Changing the game in youth sports: John O’Sullivan at TEDxBend

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O’Sullivan remembers when youth sports was about children competing with other children instead of adults competing with each other through their kids. Following nearly three decades as a soccer player and coach, O’Sullivan began working to reshape youth sports and inspire a major shift in culture. After serving as a youth coach for the Portland Timbers in Bend, he founded the Changing the Game Project and is now an international speaker and national best-selling author of Changing the Game: The Parents Guide to Raising Happy, High-Performing Athletes and Giving Youth Sports back to Our Kids. His writing has also been featured in the Huffington Post, Soccer America Magazine and The Soccer Wire.

In the spirit of ideas worth spreading, TEDx is a program of local, self-organized events that bring people together to share a TED-like experience. At a TEDx event, TEDTalks video and live speakers combine to spark deep discussion and connection in a small group. These local, self-organized events are branded TEDx, where x = independently organized TED event. The TED Conference provides general guidance for the TEDx program, but individual TEDx events are self-organized.* (*Subject to certain rules and regulations)

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31 thoughts on “Changing the game in youth sports: John O’Sullivan at TEDxBend”

  1. I really needed to know how I should be handling it at my kids youth bb games, it has become an uncomfortable place for me …..I LOVE WATCHING HIM PLAY but it was getting lost in the  BS with  the other parents. Some of them are SOOOO intense.  Thanks for  the simple reality check! I am going to give the game back to my kid, and by doing so, get the joy back for us both…..

  2. Totally agree. So glad I didn't need a video to tell me those 5 words. Proud to know that I've always said that to my children. Still is true to this day!

  3. And to think of what I missed. Unsupervised games, playing all day, having fun (unless windows were broken while playing baseball but as kids, we had our own rule for this – everyone pays if a window is broken). As kids, we entertained ourselves, learned teamwork and valued friendship, and celebrated when friends were on teams that did well. Our coaches never allowed individual "glory" and only focused on team effort and team results. I wonder what we did wrong to be able to play without constant adult supervision urging us on to the "competitive or traveling team" when all we wanted to do was play with friends. We learned to deal with disappointment, no trophies or ribbons, or not making the cut for elite teams because we were only friends looking out for each other and having fun together.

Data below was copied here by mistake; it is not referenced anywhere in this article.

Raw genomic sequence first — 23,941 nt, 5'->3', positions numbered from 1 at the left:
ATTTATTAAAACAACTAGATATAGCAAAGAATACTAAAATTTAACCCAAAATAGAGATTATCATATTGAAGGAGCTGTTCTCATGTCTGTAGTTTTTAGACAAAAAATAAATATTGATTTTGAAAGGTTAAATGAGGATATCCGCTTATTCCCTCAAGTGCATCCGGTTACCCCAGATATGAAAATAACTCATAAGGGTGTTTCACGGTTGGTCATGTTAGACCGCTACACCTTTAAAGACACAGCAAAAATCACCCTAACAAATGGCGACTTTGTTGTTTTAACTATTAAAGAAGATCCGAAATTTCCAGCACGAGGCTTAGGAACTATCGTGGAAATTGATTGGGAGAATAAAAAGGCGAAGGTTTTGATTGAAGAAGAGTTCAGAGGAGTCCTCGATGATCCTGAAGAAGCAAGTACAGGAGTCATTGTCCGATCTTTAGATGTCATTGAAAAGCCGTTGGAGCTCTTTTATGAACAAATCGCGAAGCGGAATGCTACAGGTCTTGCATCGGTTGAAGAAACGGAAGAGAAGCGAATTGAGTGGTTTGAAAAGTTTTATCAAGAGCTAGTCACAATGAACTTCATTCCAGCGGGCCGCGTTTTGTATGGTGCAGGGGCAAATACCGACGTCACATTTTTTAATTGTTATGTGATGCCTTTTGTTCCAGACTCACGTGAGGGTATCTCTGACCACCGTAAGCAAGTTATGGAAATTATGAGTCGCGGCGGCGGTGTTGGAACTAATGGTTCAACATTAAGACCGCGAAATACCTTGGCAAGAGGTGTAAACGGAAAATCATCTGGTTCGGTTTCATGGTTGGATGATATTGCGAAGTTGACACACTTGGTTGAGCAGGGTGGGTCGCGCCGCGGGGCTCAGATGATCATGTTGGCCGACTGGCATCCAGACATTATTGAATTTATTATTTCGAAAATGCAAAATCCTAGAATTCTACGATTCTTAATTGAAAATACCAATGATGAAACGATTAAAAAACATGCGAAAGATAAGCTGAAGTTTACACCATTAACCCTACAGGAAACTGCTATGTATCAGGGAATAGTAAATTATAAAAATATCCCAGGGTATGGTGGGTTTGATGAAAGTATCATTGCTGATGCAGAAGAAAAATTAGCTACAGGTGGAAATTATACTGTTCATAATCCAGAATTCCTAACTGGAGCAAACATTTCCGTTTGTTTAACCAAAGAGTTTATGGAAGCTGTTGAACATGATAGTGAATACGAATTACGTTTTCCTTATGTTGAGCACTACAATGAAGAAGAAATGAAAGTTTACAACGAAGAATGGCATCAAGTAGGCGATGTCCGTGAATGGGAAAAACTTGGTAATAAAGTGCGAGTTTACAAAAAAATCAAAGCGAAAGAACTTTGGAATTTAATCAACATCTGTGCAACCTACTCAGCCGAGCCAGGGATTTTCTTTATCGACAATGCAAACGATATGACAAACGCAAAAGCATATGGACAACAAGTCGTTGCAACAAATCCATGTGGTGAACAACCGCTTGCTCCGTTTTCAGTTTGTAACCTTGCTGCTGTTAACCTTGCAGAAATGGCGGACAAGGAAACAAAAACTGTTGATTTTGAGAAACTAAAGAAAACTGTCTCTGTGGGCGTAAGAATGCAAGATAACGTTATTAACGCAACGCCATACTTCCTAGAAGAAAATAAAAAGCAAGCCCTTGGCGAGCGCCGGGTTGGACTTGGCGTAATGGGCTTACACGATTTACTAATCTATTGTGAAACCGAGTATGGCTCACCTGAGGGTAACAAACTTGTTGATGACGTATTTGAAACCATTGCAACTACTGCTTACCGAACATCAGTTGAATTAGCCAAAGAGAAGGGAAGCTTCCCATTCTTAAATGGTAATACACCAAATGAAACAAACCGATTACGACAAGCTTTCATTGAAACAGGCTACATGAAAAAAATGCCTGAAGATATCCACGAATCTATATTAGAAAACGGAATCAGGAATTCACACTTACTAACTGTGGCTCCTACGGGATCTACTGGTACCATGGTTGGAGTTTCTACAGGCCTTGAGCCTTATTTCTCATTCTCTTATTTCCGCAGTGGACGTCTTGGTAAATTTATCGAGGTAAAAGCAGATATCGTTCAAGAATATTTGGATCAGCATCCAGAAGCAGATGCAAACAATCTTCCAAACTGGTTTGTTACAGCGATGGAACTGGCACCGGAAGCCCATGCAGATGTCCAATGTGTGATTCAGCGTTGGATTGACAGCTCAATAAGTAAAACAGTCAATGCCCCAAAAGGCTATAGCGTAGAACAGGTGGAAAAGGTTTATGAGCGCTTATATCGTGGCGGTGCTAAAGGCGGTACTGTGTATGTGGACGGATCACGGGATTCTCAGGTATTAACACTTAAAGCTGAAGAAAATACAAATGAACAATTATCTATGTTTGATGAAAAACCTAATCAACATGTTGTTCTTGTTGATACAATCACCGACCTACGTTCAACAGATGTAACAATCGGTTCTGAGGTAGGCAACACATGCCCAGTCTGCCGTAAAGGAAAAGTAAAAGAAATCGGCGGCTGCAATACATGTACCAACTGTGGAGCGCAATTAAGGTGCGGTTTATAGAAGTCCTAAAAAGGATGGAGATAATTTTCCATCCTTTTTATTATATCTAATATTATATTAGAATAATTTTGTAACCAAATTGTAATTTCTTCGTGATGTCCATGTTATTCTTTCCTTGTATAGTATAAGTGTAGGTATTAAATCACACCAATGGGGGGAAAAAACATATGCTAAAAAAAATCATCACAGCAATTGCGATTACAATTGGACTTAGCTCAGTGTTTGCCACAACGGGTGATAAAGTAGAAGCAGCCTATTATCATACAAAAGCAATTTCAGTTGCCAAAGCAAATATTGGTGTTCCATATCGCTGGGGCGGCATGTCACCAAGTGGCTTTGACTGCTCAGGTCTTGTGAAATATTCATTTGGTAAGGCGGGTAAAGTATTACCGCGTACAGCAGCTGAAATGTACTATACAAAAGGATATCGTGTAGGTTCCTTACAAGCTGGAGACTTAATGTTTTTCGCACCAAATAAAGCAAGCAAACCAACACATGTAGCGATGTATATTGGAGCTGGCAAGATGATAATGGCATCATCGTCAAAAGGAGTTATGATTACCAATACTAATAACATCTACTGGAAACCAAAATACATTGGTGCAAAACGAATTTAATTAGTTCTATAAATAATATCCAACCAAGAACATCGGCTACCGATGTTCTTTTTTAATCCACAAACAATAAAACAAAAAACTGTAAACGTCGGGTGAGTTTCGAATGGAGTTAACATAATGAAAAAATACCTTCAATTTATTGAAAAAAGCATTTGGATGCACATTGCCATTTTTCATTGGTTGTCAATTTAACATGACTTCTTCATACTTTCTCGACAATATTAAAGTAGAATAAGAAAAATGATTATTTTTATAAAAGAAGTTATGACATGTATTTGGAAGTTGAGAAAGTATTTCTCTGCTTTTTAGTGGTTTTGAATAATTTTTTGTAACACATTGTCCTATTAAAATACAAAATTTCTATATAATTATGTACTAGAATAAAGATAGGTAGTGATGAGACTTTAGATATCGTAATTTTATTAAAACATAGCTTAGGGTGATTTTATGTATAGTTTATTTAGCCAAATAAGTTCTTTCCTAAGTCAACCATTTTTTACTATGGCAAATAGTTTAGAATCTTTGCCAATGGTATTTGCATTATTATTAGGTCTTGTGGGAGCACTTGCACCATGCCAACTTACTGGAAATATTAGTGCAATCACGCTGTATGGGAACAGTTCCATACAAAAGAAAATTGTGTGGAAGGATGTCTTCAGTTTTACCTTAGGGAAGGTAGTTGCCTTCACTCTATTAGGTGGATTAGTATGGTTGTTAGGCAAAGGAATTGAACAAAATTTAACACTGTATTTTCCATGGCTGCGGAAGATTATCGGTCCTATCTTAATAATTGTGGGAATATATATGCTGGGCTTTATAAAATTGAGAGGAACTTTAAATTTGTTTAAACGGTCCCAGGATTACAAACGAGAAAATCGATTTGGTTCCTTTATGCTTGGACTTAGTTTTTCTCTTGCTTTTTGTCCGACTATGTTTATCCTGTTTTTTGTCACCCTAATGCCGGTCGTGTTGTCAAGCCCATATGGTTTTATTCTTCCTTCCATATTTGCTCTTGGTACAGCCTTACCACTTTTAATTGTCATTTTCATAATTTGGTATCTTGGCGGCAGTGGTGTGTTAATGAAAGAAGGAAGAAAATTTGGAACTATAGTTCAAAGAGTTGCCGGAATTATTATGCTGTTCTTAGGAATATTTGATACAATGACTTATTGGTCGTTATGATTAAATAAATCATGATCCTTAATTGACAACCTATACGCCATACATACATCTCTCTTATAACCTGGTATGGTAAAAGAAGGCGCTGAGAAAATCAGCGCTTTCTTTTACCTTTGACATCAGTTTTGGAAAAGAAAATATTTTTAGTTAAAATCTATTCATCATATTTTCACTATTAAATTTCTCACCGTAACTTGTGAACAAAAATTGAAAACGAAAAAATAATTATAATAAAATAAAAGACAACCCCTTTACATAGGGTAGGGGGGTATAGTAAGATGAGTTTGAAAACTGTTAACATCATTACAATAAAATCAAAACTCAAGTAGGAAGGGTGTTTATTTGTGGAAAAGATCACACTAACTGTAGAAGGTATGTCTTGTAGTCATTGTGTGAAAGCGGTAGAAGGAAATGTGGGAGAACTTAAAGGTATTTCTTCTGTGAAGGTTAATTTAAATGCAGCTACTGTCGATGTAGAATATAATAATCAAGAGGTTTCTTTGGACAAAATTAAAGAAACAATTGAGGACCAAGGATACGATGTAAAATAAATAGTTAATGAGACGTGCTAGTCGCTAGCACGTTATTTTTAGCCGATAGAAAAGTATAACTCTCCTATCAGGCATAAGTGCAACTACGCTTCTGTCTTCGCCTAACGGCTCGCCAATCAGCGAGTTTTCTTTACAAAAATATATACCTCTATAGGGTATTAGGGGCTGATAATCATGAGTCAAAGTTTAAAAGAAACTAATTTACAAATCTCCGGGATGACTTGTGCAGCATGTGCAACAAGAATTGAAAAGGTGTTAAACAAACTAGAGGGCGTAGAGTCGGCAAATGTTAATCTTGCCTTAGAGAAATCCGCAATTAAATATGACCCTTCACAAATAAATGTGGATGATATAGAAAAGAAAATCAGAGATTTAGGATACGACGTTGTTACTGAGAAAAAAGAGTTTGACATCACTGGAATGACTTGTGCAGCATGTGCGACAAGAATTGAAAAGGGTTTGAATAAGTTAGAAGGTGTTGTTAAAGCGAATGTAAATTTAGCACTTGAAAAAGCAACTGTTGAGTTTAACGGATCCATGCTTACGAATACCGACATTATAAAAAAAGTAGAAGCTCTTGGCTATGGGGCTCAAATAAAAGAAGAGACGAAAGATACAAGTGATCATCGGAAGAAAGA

4. While I agree with what you are saying, I think there is another issue we need to tackle as well. That is finding opportunities for "recreational" youth athletes. While there are plenty of "beer leagues" in all kinds of sports for adults, once a child becomes a teenager, there is not a lot of opportunity to continue to play sports on a "recreational" level. A large time and training commitment is expected for most teams, and for kids who might not be that "good" at a sport, there is just no place for them on the team, or no playing time if they are on the team.
    I think another challenge we need to meet is to have truly recreational programs for kids (especially as they get to high school age) that focus on fun and participation – where you don't have to be "the best" to play.

  5. So let's just cancel practices and game planning and just show up and have fun. The point of a vs. sports isn't to compete it's to just run around not knowing what you are doing, but most importantly it's to have fun. Teaching kids not to compete leads to failure. We, in this country, compete for everything. We compete for parking spaces, for jobs, for scholarships. Do we address our children when they are not performing in the classroom? Why shouldn't we address what they are doing wrong in sports? Youth sports are about commitment, pride, honor, goals and competition. Only a few are meant to compete, the rest will be basket weavers and that is fine.